We’re clamoring for new comic book reads right now, which has to led me to Batman and the Outsiders. It’s a series I started but dropped off early on. In the latest issue out this week from DC Comics, Bryan Hill and Dexter Soy are closing a door while opening a brand new dramatic one. This is a good table setting issue, but how is it when read on its own terms? Check out the preview to get a taste of the issue.
All in all, this is a good issue to be released after no new comics for a month. It’s good at dancing around the various characters on this team and reminding us of the stakes each player has in the battle against Ra’s al Ghul. Speaking of Ra’s, this character has a big part to play in raising the stakes and explaining how hard the heroes have it in winning against his schemes. There are many defining moments throughout the issue between a few of the team member relationships. This does well to set up their dynamics before going to war when the stakes are raised in the final pages.
The biggest draw for many will be a unique approach to Batman. Hill is writing a version of the character who is less certain, possibly not prepared for every contingency, and is more emotional than we usually see him. This unusual depiction of the character may rub some the wrong way, but it’s interesting to take this version of Batman for who he is and run with it.
There is a key moment where Batman tells Black Lightning about choices, and even when you see others making the wrong one you have no right to make it for them. It’s a moment of self-reflection for him and it stands as a strong reminder that this Batman is still pretty young and figuring things out. That makes him even more interesting.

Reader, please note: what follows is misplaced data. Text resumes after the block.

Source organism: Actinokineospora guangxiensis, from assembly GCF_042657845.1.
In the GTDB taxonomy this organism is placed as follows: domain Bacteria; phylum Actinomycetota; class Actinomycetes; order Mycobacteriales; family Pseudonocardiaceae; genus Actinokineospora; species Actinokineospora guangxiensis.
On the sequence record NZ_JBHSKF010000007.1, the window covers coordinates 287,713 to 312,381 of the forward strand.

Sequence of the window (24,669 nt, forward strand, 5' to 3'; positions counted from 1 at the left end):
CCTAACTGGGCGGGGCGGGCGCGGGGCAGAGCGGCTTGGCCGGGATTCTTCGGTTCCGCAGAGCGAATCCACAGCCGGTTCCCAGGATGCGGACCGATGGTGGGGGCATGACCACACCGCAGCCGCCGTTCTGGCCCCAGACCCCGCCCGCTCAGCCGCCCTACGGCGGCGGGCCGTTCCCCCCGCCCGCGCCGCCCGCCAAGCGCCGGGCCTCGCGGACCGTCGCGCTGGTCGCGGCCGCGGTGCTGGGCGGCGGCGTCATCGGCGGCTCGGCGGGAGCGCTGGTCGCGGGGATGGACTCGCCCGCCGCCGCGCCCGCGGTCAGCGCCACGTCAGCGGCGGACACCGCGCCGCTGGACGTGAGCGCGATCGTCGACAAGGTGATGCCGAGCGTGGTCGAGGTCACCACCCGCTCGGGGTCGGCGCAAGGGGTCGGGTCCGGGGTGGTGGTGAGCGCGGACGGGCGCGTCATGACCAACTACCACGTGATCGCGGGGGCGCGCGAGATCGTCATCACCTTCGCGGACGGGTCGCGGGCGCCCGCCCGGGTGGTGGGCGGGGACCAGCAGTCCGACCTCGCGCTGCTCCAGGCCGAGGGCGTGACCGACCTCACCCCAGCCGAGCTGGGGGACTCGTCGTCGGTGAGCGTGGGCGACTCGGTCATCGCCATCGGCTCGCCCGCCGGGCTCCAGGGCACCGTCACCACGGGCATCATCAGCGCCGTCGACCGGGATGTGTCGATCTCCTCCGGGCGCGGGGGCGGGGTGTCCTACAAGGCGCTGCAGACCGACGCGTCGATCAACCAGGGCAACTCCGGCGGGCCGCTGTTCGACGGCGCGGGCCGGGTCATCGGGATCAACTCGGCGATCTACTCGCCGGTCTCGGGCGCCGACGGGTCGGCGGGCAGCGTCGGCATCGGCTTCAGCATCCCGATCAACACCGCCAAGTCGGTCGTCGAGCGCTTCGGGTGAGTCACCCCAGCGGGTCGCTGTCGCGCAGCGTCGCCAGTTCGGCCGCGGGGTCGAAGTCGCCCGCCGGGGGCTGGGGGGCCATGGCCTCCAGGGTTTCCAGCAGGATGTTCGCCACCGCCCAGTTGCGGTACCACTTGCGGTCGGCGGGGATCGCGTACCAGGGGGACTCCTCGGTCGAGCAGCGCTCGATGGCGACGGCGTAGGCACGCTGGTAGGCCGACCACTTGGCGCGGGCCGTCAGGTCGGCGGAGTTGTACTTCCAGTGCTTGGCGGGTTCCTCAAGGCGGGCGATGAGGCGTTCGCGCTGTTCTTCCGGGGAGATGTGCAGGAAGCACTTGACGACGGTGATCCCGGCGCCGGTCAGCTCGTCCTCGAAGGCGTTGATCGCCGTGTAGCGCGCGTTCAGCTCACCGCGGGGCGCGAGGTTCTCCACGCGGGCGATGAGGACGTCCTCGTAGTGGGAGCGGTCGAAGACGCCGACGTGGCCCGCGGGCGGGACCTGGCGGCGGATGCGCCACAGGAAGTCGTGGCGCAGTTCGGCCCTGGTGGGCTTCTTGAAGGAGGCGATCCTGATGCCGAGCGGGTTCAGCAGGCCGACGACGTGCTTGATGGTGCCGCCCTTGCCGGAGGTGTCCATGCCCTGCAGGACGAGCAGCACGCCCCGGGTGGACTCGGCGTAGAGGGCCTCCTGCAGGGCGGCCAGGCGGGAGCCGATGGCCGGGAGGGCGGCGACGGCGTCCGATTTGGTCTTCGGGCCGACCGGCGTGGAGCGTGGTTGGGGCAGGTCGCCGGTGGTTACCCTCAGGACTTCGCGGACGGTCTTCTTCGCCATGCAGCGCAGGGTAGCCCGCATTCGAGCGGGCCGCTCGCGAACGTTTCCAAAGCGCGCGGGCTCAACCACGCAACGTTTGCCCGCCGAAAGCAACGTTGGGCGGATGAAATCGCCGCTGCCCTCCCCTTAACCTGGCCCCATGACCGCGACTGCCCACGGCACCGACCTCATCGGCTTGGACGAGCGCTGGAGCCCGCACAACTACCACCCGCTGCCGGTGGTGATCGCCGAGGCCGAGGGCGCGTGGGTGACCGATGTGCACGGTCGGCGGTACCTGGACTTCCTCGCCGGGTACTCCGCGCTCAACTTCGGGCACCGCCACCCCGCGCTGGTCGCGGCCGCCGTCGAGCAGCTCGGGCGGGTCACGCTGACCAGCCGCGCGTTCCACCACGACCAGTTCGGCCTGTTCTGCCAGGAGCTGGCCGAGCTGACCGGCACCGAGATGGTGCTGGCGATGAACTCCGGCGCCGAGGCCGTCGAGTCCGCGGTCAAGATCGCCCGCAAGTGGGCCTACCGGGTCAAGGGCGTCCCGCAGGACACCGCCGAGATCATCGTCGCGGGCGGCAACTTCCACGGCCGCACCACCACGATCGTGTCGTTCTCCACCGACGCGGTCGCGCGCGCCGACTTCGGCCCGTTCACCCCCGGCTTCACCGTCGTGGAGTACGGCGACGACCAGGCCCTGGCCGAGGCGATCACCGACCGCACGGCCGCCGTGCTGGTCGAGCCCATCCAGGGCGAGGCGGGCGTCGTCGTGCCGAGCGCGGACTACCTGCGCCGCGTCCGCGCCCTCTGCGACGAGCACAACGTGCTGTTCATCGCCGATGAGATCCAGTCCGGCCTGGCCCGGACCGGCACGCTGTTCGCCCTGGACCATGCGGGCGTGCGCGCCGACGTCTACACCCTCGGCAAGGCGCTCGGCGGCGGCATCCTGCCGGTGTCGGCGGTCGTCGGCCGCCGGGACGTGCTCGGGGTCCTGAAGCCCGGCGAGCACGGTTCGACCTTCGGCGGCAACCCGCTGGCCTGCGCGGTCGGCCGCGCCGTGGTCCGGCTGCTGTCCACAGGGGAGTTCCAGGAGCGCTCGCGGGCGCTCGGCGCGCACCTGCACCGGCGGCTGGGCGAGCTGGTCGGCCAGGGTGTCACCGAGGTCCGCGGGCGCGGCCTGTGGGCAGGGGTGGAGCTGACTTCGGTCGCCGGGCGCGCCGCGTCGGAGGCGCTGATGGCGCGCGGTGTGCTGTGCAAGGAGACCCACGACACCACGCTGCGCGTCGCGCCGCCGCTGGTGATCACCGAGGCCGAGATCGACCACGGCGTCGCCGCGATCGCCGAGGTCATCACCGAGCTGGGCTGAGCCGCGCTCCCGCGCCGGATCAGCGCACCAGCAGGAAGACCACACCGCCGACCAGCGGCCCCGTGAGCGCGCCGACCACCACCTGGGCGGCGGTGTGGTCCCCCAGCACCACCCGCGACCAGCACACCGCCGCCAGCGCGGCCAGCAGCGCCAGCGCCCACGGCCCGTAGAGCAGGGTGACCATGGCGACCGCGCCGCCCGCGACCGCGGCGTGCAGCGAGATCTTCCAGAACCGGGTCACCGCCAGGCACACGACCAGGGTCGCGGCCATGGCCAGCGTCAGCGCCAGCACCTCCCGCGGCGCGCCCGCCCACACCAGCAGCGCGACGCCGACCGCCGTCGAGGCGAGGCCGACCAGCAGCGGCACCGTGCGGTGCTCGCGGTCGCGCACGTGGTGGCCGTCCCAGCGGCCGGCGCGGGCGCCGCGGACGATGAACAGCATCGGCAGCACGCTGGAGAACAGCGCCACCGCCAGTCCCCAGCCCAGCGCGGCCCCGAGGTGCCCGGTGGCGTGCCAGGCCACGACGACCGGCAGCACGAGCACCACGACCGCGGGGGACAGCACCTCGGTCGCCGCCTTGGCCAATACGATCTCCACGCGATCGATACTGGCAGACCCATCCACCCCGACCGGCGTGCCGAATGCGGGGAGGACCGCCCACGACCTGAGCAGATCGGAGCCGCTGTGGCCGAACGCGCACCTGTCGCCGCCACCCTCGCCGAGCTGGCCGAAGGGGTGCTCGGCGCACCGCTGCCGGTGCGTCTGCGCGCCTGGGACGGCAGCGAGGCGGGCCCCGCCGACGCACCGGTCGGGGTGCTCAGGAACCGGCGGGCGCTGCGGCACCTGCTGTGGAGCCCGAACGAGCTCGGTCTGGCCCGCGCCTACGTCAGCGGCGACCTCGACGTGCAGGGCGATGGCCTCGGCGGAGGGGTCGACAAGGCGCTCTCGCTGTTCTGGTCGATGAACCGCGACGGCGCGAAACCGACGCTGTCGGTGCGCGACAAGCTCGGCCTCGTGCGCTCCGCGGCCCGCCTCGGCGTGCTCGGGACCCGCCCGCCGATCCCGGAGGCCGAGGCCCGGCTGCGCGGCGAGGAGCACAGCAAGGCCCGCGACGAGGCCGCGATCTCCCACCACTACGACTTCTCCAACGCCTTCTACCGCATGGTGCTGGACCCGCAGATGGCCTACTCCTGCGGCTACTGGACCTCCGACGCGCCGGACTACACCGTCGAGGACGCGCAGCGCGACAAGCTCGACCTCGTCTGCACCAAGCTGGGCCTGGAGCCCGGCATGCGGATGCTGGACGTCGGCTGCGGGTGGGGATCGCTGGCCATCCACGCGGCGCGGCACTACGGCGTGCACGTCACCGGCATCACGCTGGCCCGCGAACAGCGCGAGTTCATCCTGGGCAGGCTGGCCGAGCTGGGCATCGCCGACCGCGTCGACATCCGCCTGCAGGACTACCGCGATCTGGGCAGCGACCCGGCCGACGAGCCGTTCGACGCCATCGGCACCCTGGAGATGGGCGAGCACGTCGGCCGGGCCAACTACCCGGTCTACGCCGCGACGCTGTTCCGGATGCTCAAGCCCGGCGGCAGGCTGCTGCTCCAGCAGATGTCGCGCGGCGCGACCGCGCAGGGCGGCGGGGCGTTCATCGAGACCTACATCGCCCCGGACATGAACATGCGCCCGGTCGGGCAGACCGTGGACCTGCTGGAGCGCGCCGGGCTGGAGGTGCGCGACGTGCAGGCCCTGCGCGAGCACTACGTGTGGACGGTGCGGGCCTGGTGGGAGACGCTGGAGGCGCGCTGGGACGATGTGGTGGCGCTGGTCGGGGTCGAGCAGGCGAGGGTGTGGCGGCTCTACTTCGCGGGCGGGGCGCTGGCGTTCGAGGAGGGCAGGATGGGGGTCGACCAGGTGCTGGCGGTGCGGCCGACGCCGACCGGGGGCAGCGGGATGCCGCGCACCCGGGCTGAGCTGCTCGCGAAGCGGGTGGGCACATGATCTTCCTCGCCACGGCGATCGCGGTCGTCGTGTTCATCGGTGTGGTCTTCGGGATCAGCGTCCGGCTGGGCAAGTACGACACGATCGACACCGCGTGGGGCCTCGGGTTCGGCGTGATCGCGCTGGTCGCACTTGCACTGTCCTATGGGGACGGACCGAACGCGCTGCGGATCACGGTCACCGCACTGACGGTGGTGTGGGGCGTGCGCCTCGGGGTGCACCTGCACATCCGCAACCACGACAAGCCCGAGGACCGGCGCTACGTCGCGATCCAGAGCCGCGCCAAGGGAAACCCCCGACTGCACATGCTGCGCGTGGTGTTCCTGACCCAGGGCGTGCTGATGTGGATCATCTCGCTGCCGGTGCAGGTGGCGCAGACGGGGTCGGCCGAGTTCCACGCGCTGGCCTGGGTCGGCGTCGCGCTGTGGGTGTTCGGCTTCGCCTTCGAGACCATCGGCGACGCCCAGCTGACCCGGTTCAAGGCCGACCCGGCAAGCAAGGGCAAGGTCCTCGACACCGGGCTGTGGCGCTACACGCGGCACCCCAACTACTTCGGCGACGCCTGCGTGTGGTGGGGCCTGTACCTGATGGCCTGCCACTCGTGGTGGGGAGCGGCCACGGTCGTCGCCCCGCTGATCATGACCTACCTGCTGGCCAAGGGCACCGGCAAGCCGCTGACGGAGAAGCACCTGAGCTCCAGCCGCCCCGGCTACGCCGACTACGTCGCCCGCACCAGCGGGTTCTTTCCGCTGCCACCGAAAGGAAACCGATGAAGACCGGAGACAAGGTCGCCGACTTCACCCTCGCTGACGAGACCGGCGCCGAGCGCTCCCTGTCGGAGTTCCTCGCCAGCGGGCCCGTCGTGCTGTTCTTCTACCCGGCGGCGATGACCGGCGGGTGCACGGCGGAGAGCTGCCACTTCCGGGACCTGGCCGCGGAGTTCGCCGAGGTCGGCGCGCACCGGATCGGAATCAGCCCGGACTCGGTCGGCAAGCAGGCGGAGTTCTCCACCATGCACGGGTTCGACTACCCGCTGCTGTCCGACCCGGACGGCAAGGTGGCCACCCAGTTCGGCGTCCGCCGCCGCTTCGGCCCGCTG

Art by Soy, with colors by Veronica Gandini, captures the brooding and darker nature of the story. The sharp physical prowess of the superheroes in the book are depicted well. It’s always a treat to see these heroes in the sunny desert, which juxtaposes well with their dark outfits and dark demeanor. A new power Ra’s wields is also well rendered, making you believe he is a much bigger threat.
Sadly, the general structure of the issue has a table setting feel that makes you wonder when things will kick into another gear. For the most part, it’s a series of scenes between characters standing around and waiting for something to happen. That something does happen by the end, but by then you’ll be wishing a bit more action was infused into the narrative. Character writing-wise it’s interesting, but you may want more out of your action comics.
This is an interesting issue to drop after a month of no comics. It sets the stage for who these characters are and the next big conflict well. It’s also a unique take on Batman. Given how few options are these days I’d wager this is a great issue, but upon reflection, you may be wishing there were more action and plot development by issue’s end.
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